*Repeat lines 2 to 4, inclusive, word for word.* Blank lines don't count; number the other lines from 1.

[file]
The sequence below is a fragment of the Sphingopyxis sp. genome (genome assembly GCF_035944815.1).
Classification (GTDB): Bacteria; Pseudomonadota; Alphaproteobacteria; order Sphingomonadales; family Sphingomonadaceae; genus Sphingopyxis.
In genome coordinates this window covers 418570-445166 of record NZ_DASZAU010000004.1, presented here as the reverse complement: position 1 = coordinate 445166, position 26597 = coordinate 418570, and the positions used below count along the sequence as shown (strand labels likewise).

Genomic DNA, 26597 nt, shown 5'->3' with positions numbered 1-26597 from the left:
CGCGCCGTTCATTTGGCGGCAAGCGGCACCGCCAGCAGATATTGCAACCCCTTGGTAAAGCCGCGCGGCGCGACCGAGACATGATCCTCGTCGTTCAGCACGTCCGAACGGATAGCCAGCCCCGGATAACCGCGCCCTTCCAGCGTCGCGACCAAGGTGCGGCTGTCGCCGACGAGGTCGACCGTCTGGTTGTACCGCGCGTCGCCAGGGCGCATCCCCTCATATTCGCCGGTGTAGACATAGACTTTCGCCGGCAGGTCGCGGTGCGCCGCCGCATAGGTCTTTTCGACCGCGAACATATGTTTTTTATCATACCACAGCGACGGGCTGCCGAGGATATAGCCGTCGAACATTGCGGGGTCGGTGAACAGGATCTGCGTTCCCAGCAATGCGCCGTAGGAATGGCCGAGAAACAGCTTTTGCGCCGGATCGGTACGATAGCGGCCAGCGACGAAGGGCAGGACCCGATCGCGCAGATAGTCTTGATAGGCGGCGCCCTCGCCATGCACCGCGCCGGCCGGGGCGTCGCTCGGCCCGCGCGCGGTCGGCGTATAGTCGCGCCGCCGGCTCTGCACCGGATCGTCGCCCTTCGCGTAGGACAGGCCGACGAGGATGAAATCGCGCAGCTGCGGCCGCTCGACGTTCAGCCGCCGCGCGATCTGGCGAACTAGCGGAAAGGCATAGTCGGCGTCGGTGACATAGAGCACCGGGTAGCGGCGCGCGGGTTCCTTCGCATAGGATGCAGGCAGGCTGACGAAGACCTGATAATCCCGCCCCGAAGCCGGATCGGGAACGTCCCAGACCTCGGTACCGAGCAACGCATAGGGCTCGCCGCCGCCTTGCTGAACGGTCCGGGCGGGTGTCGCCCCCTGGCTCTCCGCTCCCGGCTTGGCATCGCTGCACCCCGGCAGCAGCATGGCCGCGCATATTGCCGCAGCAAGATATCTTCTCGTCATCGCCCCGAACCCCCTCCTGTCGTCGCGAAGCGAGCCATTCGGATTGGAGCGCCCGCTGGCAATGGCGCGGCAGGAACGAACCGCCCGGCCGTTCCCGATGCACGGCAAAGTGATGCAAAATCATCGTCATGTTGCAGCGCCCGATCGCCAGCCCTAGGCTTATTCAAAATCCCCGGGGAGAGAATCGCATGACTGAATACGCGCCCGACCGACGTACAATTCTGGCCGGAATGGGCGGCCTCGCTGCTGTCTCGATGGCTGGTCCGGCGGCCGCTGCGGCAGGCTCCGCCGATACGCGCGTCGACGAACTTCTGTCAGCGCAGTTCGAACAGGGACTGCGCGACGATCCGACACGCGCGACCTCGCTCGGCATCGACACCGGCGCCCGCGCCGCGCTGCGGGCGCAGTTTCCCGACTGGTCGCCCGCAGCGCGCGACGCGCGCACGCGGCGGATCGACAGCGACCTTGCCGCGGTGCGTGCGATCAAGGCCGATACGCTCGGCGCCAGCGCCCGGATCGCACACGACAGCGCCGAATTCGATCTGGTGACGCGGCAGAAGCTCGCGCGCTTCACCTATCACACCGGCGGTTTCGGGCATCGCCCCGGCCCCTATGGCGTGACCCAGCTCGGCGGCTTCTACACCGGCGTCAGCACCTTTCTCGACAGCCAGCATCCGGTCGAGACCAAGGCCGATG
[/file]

Classification (GTDB): Bacteria; Pseudomonadota; Alphaproteobacteria; order Sphingomonadales; family Sphingomonadaceae; genus Sphingopyxis.
In genome coordinates this window covers 418570-445166 of record NZ_DASZAU010000004.1, presented here as the reverse complement: position 1 = coordinate 445166, position 26597 = coordinate 418570, and the positions used below count along the sequence as shown (strand labels likewise).

Genomic DNA, 26597 nt, shown 5'->3' with positions numbered 1-26597 from the left: